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ABSTRACT INFORMATION
Title: 'Language Outcomes of Children from Spanish-Speaking Families: A Multi-State Perspective'
Track: 3 - Language Acquisition and Development
Keyword(s): accountability, assessment, language outcomes, Spanish-speaking, NECAP
Learning Objectives:
  1. Describe the demographic characteristics of children with hearing loss from Spanish-speaking homes
  2. Characterize the language outcomes of children with hearing loss who are from Spanish-speaking homes
  3. List factors associated with more successful language outcomes

Abstract:

Many early intervention programs across the United States serve families who speak Spanish as their primary language, yet little documentation exists regarding the language outcomes of this important and growing population of children with hearing loss. Accurate characterizations of the language abilities of children with hearing loss from families in the United States who speak Spanish has been difficult for a variety of reasons including the difficulty of obtaining a sample that is sufficiently large to yield valid results given that this is a sub-sample of an already low-incidence condition. Through the National Early Childhood Assessment Project (NECAP, a program that is assisting interested states in joining efforts to create a national database of language outcomes for children with hearing loss), we have gathered language outcomes on a relatively large sample of young Spanish-speaking children with hearing loss (over 150) from seven different states. Data from this project indicate that, on average, children from Spanish-speaking families score 10 to 30 language quotient points lower (depending on the particular language skill measured) than children with hearing loss from English-speaking families. This presentation will describe the language abilities of children with hearing loss from Spanish-speaking homes, highlighting the language strengths and limitations of this population. This information can be used to guide interventionists in identifying and targeting the aspects of language that typically are the most challenging for this population of children. In addition, the demographic characteristics of this population will be described and child, family, and program characteristics that are associated with more successful language outcomes will be discussed.
Presentation: 1360AllisonSedey.pdf

1360AllisonSedey2.pdf

Handouts: Handout is not Available
PRESENTER(S) / AUTHOR(S) INFORMATION
Allison Sedey - Primary Presenter
University of Colorado-Boulder
     Credentials: Ph.D., CCC-SLP, CCC-A
     Other Affiliations: Colorado School for the Deaf and the Blind
      Allison Sedey is a speech pathologist, audiologist, and research associate. She works for the University of Colorado-Boulder and the Colorado School for the Deaf and the Blind tracking speech and language outcomes of children who are deaf or hard of hearing between birth and 3 years of age throughout the state of Colorado. She is currently managing a project (NECAP) that involves establishing a national database of language outcomes for children with hearing loss from birth to 4. As part of this project she is assisting interested states in implementing statewide outcomes assessment.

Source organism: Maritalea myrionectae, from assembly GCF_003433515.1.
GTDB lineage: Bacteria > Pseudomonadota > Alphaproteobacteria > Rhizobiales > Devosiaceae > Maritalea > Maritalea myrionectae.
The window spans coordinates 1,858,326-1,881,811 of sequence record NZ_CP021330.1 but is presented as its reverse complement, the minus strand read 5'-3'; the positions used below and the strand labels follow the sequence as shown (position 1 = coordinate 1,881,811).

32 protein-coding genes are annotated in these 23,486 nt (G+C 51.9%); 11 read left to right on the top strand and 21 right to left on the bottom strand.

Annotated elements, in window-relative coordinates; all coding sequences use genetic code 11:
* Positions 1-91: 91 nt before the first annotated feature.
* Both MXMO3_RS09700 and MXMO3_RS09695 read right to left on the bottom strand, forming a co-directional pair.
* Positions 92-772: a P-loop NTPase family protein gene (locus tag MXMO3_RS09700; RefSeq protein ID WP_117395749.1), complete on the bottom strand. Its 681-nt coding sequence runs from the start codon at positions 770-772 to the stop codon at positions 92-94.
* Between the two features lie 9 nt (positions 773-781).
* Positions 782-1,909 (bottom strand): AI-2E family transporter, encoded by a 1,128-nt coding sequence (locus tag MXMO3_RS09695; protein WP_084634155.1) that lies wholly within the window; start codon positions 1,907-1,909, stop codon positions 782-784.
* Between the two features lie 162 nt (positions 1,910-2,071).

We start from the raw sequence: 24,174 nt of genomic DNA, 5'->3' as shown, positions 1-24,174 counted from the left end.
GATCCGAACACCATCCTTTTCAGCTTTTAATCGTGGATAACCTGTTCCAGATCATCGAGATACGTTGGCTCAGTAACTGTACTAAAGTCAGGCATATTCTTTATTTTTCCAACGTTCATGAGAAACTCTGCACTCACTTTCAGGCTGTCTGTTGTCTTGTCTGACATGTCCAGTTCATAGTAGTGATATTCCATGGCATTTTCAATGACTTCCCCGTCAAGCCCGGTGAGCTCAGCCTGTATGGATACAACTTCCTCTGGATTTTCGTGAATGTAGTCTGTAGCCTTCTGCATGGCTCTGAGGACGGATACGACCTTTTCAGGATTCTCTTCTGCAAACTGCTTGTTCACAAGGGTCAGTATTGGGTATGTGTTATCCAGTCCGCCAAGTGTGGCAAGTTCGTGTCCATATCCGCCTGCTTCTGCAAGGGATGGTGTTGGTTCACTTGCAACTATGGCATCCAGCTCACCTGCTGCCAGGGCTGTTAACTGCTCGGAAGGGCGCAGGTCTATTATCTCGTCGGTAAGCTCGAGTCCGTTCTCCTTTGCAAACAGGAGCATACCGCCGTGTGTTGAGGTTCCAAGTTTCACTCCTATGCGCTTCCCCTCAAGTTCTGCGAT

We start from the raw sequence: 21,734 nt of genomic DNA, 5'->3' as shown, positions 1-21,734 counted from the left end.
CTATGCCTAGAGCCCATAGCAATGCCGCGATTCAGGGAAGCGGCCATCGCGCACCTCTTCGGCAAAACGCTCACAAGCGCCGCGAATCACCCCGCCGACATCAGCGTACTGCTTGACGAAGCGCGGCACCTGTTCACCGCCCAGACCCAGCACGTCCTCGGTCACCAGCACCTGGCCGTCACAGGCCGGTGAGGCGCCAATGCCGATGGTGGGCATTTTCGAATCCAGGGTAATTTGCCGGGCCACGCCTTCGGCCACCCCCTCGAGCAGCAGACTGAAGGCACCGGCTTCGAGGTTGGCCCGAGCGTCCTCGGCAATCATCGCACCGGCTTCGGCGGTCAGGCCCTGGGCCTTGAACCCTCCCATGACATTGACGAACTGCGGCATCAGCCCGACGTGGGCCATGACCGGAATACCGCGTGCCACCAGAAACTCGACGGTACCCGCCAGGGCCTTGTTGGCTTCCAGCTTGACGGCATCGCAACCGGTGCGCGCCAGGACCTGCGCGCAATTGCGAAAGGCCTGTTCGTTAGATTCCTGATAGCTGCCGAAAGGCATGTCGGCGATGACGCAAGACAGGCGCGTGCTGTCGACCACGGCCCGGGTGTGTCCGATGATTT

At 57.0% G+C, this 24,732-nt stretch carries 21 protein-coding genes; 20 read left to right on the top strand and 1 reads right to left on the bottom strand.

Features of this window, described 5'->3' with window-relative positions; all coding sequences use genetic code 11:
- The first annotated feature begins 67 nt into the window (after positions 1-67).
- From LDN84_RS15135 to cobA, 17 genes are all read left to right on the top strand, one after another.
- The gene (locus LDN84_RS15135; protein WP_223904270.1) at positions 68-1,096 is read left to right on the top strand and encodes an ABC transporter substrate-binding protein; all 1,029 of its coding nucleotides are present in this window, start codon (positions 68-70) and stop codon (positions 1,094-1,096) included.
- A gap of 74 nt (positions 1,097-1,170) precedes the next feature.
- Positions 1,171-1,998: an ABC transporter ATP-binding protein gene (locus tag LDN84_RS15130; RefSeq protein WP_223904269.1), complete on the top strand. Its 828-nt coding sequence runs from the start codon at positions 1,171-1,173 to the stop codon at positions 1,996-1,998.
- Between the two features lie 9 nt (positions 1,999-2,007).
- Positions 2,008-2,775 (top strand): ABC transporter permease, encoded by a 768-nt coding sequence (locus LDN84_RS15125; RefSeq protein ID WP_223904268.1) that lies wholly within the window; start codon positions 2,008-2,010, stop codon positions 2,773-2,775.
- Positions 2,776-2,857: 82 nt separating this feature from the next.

ASHA DISCLOSURE:

Financial - No relevant financial relationship exist.

Nonfinancial - No relevant nonfinancial relationship exist.
Christine Yoshinaga-Itano - Co-Presenter
University of Colorado-Boulder
     Credentials: Ph.D., CCC-A, CED
     Other Affiliations: Marion Downs Center, Institute of Cognitive Science
      Dr. Christine Yoshinaga-Itano is a Research Professor in the Department of Speech, Language and Hearing Sciences, faculty of the Institute of Cognitive Science, Center for Neurosciences at the University of Colorado, Boulder, Department of Otolaryngology and Audiology at the University of Colorado, Denver and the Marion Downs Center. In 1996 she developed the Marion Downs National Center. Since 1996, Dr. Yoshinaga-Itano has assisted many state departments of education and public health agencies, schools for the deaf and blind, and early intervention programs throughout the United States and its territories. In addition, she has served as a consultant for many countries currently developing their early hearing detection and intervention programs, including the United Kingdom, Canada, Australia, New Zealand, Japan, China, Korea, Belgium, Poland, Spain, Austria, Denmark, Sweden, Norway, Netherlands, Mexico, Chile, Argentina, Brazil, Thailand, Philippines, and South Africa.
      ASHA DISCLOSURE:

Financial - No relevant financial relationship exist.

Nonfinancial - No relevant nonfinancial relationship exist.
Anna Clark - Author
University of Colorado-Boulder
     Credentials: M.A., CCC-SLP
     Other Affiliations: Colorado Home Intervention Program (CHIP)
      Anna Clark completed her Masters degrees in both Linguistics and Speech, Language, and Hearing Sciences at the University of Colorado-Boulder. She has worked on research projects with children with hearing loss for 10 years and clinically with children and families affected by hearing loss for six years. She is currently an early intervention provider for the Colorado Home Intervention Program (CHIP) and primarily serves Spanish-speaking families. Additionally, she is a research associate and instructor at the University of Colorado-Boulder investigating the development of speech and language of children with hearing loss and teaching undergraduate courses in speech disorders and in auditory rehabilitation.
      ASHA DISCLOSURE:

Financial - No relevant financial relationship exist.

Nonfinancial - No relevant nonfinancial relationship exist.